Kathleen Smith: What we really find with a lot of employers who are trying to find this talent is they believe if they throw money at it, that they can find the talent. And there will be a staffing agency that will tell you, yeah, just send us - give us a big commission, and we'll find you the bodies. They might not necessarily find you the right people, but they will find you people with security clearances. But, you know, when you're trying to fill a position within the government contracting space, you're first trying to find someone with a specific type of clearance, and then within that, you're trying to find someone who has 10 to 15 years experience in a specific category. You're then also trying to make sure that they definitely have a graduate - excuse me, a college degree certifications. 

Kathleen Smith: And then the other problem is they have to meet the culture. And this is something that's similar between the corporate world and the government contracting world, is that when you're looking at people supporting the mission, people who are doing difficult work, there's a lot of stress, and when you build a team, you need to make sure that everybody sort of meshes with that culture. Culture is so important. When you go and you talk to people who are in a SCIF or someone who's part of a large government contractor or a small government contractor, you really have to look at what that culture is. Is it many hands do light work and we're willing to - everyone do everything? Or are we a group of people who are very specialized? 

Kathleen Smith: And I think that this is one thing that's interesting that we see a lot with doing our in-person events is that people come to them, recruiters specifically come to the in-person events to hire people because they get to answer that question right up front. Will this person meet the culture? Because you can go through the overall hiring process. Yes, they have the clearance. Yes, they have the experience. Yes, they have the certification. But the final step in that hiring process is that person meeting the customer, and the customer will frequently say, no, they don't fit, and it's the culture fit. So if you can do that culture fit question upfront, you save yourself a lot of time with, you know, the overall hiring process. I think another misconception is it's only tech talent that people are looking for. And we talked to a lot of people, and they say, well, you know, security clearances - you only need them if you're tech talent. And that's not true because we need machinists. We need truck drivers. You know, we need truck drivers with the highest-level clearance. We need, you know, gardeners to work at the White House. There are - it's like... 

Dave Bittner: Right. 

Kathleen Smith: ...A little city. And I'm frequently amazed that people think, oh, I need to go get this specific tech talent or tech degree or something to be able to support the mission where - you know, you and I were talking earlier. You have someone who wants to do this work, may not have tech talent but may have some other kind of applicable skills.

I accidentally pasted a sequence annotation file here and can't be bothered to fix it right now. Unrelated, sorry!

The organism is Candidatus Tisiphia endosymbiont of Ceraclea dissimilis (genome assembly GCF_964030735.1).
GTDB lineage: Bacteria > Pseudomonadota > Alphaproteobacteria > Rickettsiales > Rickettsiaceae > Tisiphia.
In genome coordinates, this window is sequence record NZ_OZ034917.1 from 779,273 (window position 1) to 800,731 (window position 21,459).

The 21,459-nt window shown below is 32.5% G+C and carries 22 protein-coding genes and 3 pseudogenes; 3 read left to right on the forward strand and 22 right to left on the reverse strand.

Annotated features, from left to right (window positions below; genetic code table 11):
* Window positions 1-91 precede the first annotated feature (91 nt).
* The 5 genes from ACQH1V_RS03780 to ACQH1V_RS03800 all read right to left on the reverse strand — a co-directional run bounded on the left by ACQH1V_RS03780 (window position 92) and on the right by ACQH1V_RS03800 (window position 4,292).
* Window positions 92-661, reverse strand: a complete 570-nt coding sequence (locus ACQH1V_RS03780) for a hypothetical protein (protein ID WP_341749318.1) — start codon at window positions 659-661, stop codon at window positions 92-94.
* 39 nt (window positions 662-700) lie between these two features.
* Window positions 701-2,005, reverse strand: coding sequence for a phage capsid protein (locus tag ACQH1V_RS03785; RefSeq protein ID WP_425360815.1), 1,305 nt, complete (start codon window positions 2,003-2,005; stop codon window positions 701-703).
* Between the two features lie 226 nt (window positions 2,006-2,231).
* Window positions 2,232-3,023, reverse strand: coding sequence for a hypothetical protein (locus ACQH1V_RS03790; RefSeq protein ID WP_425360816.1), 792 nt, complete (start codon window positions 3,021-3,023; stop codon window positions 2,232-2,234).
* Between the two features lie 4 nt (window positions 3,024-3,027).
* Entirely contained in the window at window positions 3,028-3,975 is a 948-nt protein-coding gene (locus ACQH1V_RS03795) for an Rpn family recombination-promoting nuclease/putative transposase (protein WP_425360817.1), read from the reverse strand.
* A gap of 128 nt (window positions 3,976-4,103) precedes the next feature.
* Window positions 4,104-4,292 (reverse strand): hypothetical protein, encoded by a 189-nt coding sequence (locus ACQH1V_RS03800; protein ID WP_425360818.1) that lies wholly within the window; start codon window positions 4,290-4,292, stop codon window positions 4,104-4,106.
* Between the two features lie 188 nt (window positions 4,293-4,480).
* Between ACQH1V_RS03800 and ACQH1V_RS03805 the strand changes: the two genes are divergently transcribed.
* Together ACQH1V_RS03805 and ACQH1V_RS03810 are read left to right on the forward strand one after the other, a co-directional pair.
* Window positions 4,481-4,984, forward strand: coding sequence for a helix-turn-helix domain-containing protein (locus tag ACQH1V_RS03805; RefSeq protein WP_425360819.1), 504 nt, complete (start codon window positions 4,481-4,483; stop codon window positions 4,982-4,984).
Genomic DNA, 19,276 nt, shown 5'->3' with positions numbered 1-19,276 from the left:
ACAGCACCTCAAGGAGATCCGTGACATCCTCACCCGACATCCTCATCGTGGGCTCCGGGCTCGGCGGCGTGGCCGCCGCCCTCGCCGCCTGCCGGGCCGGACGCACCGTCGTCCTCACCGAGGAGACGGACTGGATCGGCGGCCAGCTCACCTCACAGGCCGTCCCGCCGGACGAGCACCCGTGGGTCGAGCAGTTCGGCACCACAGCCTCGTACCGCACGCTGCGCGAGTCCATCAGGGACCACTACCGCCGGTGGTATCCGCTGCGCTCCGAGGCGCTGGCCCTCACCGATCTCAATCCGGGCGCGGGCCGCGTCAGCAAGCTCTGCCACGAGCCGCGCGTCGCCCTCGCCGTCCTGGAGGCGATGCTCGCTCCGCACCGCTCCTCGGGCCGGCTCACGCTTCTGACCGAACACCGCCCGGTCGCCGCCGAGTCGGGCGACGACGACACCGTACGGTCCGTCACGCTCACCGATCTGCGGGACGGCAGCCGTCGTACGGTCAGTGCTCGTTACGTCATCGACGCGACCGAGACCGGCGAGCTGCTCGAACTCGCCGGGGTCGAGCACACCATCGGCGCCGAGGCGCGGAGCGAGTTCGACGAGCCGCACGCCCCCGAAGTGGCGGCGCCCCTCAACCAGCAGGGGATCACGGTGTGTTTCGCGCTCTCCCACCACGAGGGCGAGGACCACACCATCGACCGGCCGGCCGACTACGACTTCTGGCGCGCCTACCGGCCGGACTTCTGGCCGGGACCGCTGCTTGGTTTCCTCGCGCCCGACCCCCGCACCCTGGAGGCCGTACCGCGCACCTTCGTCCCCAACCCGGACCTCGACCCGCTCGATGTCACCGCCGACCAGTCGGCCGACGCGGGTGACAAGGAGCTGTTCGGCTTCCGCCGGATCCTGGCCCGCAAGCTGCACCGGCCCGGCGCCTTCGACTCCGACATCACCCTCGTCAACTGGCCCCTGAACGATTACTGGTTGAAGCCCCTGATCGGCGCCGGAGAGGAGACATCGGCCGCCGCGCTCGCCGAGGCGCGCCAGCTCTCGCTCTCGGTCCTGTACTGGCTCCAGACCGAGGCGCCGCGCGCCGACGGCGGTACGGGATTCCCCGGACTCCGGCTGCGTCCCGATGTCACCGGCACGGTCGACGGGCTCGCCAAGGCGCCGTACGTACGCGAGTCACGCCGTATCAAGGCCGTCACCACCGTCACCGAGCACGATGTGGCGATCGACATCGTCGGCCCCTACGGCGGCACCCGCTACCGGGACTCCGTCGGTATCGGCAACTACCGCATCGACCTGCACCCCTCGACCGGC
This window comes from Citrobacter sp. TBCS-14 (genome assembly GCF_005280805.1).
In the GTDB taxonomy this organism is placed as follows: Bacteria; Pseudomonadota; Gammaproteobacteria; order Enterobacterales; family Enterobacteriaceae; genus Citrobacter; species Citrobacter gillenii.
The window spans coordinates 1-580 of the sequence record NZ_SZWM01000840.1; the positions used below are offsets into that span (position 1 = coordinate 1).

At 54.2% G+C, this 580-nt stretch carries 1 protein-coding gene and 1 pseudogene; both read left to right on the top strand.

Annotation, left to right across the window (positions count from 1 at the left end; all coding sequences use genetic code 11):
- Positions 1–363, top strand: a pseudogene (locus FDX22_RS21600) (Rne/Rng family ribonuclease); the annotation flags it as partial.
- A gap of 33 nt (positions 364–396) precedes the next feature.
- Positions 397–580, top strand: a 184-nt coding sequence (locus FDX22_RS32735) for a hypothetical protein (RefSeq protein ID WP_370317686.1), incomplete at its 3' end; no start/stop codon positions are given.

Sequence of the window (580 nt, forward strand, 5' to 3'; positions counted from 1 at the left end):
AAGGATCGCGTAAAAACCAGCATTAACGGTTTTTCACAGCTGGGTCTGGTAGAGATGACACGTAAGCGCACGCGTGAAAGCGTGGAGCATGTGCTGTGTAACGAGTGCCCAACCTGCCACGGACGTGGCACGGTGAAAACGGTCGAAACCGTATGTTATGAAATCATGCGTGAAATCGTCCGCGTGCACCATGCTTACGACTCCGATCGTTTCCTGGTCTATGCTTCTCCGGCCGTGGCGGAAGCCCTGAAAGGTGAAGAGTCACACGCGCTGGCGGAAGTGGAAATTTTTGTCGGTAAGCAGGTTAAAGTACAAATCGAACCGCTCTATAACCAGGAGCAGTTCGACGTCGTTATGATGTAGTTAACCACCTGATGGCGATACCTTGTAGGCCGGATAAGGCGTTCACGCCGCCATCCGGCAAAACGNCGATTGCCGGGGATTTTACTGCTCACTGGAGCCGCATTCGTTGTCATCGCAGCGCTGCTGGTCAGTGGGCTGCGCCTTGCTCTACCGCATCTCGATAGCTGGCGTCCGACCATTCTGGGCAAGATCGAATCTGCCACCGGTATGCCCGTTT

Kathleen Smith: And I think it's the biggest question that a candidate, a job seeker really needs to ask themselves. Is this the kind of life that I want to have? Do I want the work I do to support an overall mission? And when I talk to people who are in this space, they're like, it's about the mission for me. It's always been about the mission. When I did a panel for the mid-Atlantic chapter of Women in Cybersecurity, it was really about explaining, you make a decision to put up with the security clearance questions. And you make a decision to do this kind of work because this is where you see your career going and this is where you want your life to make a difference. And some people have that question, and they answer yes. And others feel like, that's not what drives me. And so that's what I think people have the biggest misconception about - is this is a real personal mission. It is not something driven by money or position or location. It is really something that is driven by a personal mission. 

Dave Bittner: Well, and I was going to ask about that because it seems to me like the flipside issue, which you mention, is that your life is going to be under a certain amount of scrutiny. And that's not for everybody, either. 

Kathleen Smith: Right. It's not. And when I speak at colleges and they say, you know, that they want to do this, it's like, do you want to do this for the next 30 years? And they're like, well, no. I don't know what I want to do for the next 30 years. And I said, well, this is not something you can flip on and flip off. You do have to say - you know, you can't say, I'm going to go be an intel analyst, and then, you know, three years from now, I'm going to be a barista. And then maybe five years after that, I want to go back to being an intel analyst. This is a definite career path. And in my 20 years, I think I've met more than - no more than five to eight people who have said, I'm done. I'm out of this space. Pretty much everyone else said, I made this commitment. I'm going to stick with it. 

Dave Bittner: All right, well, interesting insights, as always. Kathleen Smith, thanks so much for joining us. 

Dave Bittner: And that's the CyberWire. For links to all of today's stories, check out our Daily Briefing at Be sure to check out this weekend's "Research Saturday" and my conversation with Andy Patel from WithSecure Labs. We're discussing their research that demonstrates how GPT-3 can be misused for malicious and creative prompt engineering. That's "Research Saturday." Check it out. The CyberWire podcast is a production of N2K Networks, proudly produced in Maryland out of the startup studios of DataTribe, where they're co-building the next generation of cybersecurity teams and technologies. This episode was produced by Liz Irvin and senior producer Jennifer Eiben. Our mixer is Tre Hester with original music by Elliott Peltzman. The show was written by John Petrik. Our executive editor is Peter Kilpe. And I'm Dave Bittner. Thanks for listening. We'll see you back here next week.